Does laparoscopic liver resection for colorectal liver metastases provide a true survival benefit compared with open liver resection?

Shinichi Akahoshi, Toru Beppu, Yasuhisa Mori, Koichi Kinoshita, Nobutaka Sato, Ken Kikuchi

Abstract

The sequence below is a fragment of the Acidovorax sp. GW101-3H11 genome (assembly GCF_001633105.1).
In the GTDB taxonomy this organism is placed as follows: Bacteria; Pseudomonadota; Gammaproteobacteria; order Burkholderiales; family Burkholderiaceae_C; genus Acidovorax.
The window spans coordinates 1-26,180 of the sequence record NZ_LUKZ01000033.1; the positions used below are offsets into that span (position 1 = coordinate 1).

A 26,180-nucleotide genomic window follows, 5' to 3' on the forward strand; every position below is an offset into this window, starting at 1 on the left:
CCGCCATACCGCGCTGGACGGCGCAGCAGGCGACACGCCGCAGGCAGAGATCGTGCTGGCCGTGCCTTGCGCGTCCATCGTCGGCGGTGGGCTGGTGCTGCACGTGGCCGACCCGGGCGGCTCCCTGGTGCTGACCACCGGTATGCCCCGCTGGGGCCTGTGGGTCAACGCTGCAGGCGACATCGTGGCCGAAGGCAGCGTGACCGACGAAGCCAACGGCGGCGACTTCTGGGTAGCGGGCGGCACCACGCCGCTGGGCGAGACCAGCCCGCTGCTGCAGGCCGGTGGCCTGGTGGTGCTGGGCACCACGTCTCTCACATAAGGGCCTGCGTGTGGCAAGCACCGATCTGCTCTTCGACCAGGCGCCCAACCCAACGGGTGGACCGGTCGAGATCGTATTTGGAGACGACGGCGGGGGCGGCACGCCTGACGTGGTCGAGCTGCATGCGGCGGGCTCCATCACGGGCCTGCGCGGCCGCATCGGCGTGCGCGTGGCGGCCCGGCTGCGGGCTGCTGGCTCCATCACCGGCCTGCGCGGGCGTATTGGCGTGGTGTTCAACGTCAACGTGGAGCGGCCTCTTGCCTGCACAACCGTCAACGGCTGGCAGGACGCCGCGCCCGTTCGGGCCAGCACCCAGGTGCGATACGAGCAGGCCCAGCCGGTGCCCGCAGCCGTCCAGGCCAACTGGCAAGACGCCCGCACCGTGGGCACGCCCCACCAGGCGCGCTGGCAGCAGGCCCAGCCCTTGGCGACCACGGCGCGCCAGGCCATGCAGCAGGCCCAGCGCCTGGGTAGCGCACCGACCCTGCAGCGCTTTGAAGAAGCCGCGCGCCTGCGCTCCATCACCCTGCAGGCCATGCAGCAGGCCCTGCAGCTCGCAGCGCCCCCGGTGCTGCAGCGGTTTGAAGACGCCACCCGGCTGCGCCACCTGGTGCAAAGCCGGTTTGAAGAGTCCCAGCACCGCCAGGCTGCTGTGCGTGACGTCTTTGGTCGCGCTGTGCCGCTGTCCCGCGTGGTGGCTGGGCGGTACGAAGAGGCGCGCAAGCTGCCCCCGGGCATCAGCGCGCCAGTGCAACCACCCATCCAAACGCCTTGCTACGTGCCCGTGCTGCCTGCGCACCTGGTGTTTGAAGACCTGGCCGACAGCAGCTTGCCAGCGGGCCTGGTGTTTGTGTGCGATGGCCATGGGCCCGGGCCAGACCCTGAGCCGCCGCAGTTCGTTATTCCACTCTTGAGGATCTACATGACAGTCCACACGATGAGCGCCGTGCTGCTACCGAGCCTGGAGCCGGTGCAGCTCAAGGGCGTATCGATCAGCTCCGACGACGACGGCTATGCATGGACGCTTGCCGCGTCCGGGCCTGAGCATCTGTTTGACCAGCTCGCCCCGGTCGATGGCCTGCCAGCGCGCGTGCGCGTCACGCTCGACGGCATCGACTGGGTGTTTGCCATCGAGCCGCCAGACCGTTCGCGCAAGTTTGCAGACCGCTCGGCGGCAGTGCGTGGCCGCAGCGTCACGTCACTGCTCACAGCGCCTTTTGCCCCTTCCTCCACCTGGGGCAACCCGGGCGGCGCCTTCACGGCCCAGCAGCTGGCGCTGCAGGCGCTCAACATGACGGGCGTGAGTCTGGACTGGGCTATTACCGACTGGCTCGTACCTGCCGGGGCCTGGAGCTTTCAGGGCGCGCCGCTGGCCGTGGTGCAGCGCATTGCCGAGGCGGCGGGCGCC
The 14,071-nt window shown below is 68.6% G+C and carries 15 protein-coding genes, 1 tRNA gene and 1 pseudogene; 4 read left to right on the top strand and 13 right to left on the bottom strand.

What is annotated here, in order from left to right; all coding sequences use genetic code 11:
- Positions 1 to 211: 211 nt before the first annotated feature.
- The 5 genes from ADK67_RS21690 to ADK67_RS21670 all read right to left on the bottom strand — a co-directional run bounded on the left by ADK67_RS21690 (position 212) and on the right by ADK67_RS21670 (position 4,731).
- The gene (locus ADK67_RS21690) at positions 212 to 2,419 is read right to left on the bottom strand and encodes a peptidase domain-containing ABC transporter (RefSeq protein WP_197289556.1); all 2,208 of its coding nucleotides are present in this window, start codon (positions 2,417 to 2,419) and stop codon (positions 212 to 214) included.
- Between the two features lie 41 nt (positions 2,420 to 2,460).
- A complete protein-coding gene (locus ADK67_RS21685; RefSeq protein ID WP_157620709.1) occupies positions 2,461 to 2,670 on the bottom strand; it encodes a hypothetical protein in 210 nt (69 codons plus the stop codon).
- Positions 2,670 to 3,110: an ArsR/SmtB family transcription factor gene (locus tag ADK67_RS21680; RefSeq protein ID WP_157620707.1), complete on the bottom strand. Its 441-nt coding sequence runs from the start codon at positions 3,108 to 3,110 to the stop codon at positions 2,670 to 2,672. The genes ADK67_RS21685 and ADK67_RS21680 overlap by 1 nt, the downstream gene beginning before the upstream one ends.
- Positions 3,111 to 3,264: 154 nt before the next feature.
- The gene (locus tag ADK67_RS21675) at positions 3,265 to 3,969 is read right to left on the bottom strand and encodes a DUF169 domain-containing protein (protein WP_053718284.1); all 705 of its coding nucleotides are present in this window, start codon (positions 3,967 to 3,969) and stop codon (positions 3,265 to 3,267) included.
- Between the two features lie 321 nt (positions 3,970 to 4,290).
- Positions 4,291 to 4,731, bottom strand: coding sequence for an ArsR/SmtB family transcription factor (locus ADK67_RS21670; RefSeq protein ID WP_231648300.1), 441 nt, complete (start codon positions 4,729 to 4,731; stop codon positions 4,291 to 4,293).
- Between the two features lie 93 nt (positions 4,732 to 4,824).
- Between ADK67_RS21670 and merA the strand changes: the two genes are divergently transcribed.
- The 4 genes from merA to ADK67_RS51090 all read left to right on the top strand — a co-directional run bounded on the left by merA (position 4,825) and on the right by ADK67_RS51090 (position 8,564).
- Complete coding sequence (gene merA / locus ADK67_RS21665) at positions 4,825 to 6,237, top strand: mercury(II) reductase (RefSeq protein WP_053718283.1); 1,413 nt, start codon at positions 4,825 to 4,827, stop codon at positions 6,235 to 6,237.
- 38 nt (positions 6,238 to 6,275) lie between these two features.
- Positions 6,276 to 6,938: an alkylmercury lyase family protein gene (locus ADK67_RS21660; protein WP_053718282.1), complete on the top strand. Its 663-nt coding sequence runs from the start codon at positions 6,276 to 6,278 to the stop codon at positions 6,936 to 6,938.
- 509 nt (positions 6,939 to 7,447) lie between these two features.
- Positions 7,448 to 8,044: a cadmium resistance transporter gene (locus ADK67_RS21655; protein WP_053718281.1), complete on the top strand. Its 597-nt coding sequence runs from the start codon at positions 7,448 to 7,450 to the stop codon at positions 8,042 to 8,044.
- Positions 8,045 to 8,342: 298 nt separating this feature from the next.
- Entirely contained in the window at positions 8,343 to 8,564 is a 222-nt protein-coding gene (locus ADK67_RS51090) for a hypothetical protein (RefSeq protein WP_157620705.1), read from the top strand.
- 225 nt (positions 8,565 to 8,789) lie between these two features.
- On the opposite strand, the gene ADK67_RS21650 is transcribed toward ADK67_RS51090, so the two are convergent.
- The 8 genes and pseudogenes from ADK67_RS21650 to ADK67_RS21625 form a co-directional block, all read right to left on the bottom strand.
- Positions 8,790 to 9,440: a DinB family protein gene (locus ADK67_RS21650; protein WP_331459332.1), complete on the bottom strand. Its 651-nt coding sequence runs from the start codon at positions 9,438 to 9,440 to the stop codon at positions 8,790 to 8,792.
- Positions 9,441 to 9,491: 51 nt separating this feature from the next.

The recent Southampton consensus guideline and two previous international consensus meetings held in Louisville and Morioka in 2008 and 2014, respectively have recommended laparoscopic liver resection (LLR) as a standard procedure for selected patients with colorectal liver metastases (CRLM) (1-3). The Oslo-CoMet and LapOpHuva studies are the only two randomized controlled trials (RCTs) that have provided solid evidence showing that LLR is a safer, less invasive, and more cost- effective approach with higher health-related quality of life and oncological outcomes equivalent to those of open liver resection (OLR) for patients with CRLM (4-6). Many cohort studies that used propensity score matching (PSM) and their meta-analyses have demonstrated decreased intraoperative blood loss, blood transfusion rate, and morbidity; shorter hospital stays; and improved postoperative quality of life in LLR patient groups than in OLR groups (7-9). Additionally, long-term outcomes have been found to be comparable between these two treatment groups.